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 Post subject: open air passenger cars
PostPosted: Mon Aug 03, 1998 11:44 pm 

Over the years, I have ridden in many open air passenger cars - either heavyweight without windows or converted flat cars.<p>What is the advanatages of putting in a type of bus seating arrangement vs. two benches back to back down the middle with openings?<p>I would appreciate hearing from people with actual operating experience with either type and the pros/cons of these two type of seating arrangements. The railroad is question is standard guage.<p>Jim<br>

 Post subject: Re: open air passenger cars
PostPosted: Tue Aug 04, 1998 12:41 am 

Jim,<br> People like to move around a lot in an open air car. They're looking for just the right curve, with just the right light for that "perfect" shot. They're looking up a the trees, or a cliff,or getting away from the wind-blown stack smoke, or ??? The bench type seating allows that, the bus type seating hinders it. Of course, this is assuming you have closed cars with "normal" seating that the riders can go to when they tire of the open-air thing, or the weather becomes lousy. Also, the bench seating car is actually easier to clean! Don't forget convenient trash containrs, ends of car and mid-car would be great!<br>S'<br>David D.<br>

 Post subject: Re: open air passenger cars
PostPosted: Tue Aug 04, 1998 8:44 am 

great coments. I don't understand why 140 feet of benches would sit less than bus seats.<p>How about peoples feet hanging out as others walk by?<p>Any comments on converting flat cars?<p>Jim<br>

 Post subject: Re: open air passenger cars
PostPosted: Tue Aug 04, 1998 11:45 am 

It depends of course on the seating arrangement proposed. In commuter trains, for instance, long bench seats are not used and transverse seats are placed close together to accomodate maximum passenger loads. OTOH, long distance coaches were equipped with nice reclining chairs placed further apart. <p>You won't find you can put a long bench the whole length of the car. A lot of pass through space will be required. In general, I have found that assuming all other things equal, for a short tourist ride you can fit 3 passengers in bus type seating for every two in bench type seating without sacrificing passenger comfort. <p>Dave <br>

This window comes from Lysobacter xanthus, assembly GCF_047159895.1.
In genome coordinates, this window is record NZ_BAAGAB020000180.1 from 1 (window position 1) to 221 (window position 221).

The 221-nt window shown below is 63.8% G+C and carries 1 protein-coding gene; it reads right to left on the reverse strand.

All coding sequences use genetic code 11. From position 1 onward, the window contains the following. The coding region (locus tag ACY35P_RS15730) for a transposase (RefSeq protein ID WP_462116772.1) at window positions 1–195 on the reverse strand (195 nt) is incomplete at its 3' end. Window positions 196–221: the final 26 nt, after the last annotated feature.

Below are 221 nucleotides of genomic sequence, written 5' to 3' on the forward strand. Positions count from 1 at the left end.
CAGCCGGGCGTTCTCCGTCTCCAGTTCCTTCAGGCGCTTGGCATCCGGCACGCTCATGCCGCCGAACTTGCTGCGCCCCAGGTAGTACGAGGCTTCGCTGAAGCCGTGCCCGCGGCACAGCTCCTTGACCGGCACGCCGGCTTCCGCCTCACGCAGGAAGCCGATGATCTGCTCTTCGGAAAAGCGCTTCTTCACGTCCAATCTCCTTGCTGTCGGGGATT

Post subject: More on open air passenger cars
PostPosted: Wed Aug 05, 1998 2:03 pm 

Another point to consider: The seating and car interior must be conducive to cleaning and weather. Is your railroad operating a steam locomotive? If so, consider the cinders that will have to be kept out of people's eyes (a roof) and be swept (shoveled?) out of the car.<p>The Gettysburg RR (before the boiler explosion, not current operators) had a preposterous double-deck open car converted from a full-length double-deck van carrier. It first operated without a roof, and I saw passengers flood the open top to stake out attractive seats before departure, only to flee from the massive rain of cinders from 3254. By Biglerville only three or four hardcore gluttons for punishment (yours truly among them) were riding the upper level. But the car did have its good points--firmly-mounted plastic-backed chairs as seating, with a hole drilled into each concave seat bottom. That car could have been cleaned with a lawn blower or fire hose!<br>The car was an esthetic catastrople, but who cares about lineside photographers anyway? That RR didn't hesitate to grab waiting freight cars and attach them to the back of excursion trains.<br>

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